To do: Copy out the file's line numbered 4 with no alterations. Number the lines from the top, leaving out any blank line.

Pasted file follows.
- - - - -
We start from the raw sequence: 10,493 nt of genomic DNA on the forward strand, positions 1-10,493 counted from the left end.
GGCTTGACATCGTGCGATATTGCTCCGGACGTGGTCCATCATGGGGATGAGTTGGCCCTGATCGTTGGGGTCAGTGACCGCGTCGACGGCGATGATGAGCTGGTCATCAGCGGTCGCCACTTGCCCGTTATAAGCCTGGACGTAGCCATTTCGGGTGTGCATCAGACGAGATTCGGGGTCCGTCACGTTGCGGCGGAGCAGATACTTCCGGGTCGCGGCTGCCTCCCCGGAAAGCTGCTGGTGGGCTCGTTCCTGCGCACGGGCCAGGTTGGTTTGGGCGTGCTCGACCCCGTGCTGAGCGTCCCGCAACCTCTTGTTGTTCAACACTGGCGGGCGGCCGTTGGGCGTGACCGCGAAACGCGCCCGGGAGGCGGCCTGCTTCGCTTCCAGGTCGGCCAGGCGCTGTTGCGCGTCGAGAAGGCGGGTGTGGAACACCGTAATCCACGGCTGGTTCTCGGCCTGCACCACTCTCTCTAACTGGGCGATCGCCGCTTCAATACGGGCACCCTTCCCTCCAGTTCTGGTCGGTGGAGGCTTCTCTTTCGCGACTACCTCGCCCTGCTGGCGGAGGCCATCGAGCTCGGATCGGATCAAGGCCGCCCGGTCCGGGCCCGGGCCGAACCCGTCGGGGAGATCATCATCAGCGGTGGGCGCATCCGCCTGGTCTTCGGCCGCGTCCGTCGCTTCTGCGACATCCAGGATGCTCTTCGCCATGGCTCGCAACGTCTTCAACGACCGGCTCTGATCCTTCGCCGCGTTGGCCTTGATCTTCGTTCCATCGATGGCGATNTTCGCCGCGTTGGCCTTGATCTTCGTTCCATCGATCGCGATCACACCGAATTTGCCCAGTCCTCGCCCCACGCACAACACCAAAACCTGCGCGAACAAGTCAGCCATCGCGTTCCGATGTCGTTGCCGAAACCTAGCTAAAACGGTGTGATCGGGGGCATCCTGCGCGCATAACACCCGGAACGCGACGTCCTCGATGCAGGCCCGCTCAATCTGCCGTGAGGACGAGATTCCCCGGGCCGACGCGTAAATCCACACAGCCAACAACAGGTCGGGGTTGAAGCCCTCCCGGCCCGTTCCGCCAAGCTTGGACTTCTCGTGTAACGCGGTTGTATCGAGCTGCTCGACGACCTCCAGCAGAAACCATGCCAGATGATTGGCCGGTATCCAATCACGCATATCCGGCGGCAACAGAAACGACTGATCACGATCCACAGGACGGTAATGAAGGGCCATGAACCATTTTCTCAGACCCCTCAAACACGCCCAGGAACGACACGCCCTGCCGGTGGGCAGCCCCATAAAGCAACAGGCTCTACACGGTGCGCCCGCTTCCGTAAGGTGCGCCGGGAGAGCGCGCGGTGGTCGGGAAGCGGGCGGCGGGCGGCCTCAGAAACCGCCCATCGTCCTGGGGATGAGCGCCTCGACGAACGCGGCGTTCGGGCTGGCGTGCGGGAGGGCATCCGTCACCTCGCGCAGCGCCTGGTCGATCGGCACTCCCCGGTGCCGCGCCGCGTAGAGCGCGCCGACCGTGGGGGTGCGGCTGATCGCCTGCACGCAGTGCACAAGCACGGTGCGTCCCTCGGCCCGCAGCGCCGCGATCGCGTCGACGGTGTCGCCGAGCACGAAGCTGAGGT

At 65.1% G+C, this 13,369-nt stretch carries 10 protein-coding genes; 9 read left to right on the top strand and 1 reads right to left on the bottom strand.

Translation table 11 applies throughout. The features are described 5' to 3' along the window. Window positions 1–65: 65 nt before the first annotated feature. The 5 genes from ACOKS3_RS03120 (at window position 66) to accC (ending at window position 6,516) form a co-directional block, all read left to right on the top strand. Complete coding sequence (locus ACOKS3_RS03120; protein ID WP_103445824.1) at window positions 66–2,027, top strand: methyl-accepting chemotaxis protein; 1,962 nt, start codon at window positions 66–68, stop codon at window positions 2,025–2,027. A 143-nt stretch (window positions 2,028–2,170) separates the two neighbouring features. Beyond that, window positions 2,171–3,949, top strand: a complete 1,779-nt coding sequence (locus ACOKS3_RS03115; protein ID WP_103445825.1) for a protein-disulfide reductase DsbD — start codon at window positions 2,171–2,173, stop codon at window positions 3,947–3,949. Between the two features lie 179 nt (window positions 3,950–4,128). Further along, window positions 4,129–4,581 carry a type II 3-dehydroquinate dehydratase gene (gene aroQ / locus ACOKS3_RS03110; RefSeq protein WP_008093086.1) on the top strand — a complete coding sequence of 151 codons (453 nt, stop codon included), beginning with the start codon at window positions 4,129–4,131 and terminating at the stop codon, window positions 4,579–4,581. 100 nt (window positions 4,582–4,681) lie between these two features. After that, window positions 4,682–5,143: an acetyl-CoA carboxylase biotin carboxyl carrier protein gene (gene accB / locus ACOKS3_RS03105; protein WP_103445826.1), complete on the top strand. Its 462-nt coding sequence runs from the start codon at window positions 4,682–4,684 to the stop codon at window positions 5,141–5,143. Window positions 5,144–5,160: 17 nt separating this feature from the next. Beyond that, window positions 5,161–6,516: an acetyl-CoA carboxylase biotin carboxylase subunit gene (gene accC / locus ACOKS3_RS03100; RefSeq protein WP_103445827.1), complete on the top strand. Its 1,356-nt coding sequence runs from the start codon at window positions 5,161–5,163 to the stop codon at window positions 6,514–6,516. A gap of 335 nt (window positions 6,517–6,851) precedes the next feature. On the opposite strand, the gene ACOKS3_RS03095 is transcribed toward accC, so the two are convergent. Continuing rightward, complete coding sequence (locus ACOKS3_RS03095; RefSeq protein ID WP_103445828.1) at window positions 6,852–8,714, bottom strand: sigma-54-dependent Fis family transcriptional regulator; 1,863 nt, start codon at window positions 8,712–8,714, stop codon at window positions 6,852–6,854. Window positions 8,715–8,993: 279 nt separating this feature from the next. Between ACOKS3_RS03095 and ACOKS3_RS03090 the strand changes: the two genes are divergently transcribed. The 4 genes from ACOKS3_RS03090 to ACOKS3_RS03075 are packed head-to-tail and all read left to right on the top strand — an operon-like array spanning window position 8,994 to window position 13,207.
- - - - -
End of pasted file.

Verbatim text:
Translation table 11 applies throughout. The features are described 5' to 3' along the window. Window positions 1–65: 65 nt before the first annotated feature. The 5 genes from ACOKS3_RS03120 (at window position 66) to accC (ending at window position 6,516) form a co-directional block, all read left to right on the top strand. Complete coding sequence (locus ACOKS3_RS03120; protein ID WP_103445824.1) at window positions 66–2,027, top strand: methyl-accepting chemotaxis protein; 1,962 nt, start codon at window positions 66–68, stop codon at window positions 2,025–2,027. A 143-nt stretch (window positions 2,028–2,170) separates the two neighbouring features. Beyond that, window positions 2,171–3,949, top strand: a complete 1,779-nt coding sequence (locus ACOKS3_RS03115; protein ID WP_103445825.1) for a protein-disulfide reductase DsbD — start codon at window positions 2,171–2,173, stop codon at window positions 3,947–3,949. Between the two features lie 179 nt (window positions 3,950–4,128). Further along, window positions 4,129–4,581 carry a type II 3-dehydroquinate dehydratase gene (gene aroQ / locus ACOKS3_RS03110; RefSeq protein WP_008093086.1) on the top strand — a complete coding sequence of 151 codons (453 nt, stop codon included), beginning with the start codon at window positions 4,129–4,131 and terminating at the stop codon, window positions 4,579–4,581. 100 nt (window positions 4,582–4,681) lie between these two features. After that, window positions 4,682–5,143: an acetyl-CoA carboxylase biotin carboxyl carrier protein gene (gene accB / locus ACOKS3_RS03105; protein WP_103445826.1), complete on the top strand. Its 462-nt coding sequence runs from the start codon at window positions 4,682–4,684 to the stop codon at window positions 5,141–5,143. Window positions 5,144–5,160: 17 nt separating this feature from the next. Beyond that, window positions 5,161–6,516: an acetyl-CoA carboxylase biotin carboxylase subunit gene (gene accC / locus ACOKS3_RS03100; RefSeq protein WP_103445827.1), complete on the top strand. Its 1,356-nt coding sequence runs from the start codon at window positions 5,161–5,163 to the stop codon at window positions 6,514–6,516. A gap of 335 nt (window positions 6,517–6,851) precedes the next feature. On the opposite strand, the gene ACOKS3_RS03095 is transcribed toward accC, so the two are convergent. Continuing rightward, complete coding sequence (locus ACOKS3_RS03095; RefSeq protein ID WP_103445828.1) at window positions 6,852–8,714, bottom strand: sigma-54-dependent Fis family transcriptional regulator; 1,863 nt, start codon at window positions 8,712–8,714, stop codon at window positions 6,852–6,854. Window positions 8,715–8,993: 279 nt separating this feature from the next. Between ACOKS3_RS03095 and ACOKS3_RS03090 the strand changes: the two genes are divergently transcribed. The 4 genes from ACOKS3_RS03090 to ACOKS3_RS03075 are packed head-to-tail and all read left to right on the top strand — an operon-like array spanning window position 8,994 to window position 13,207.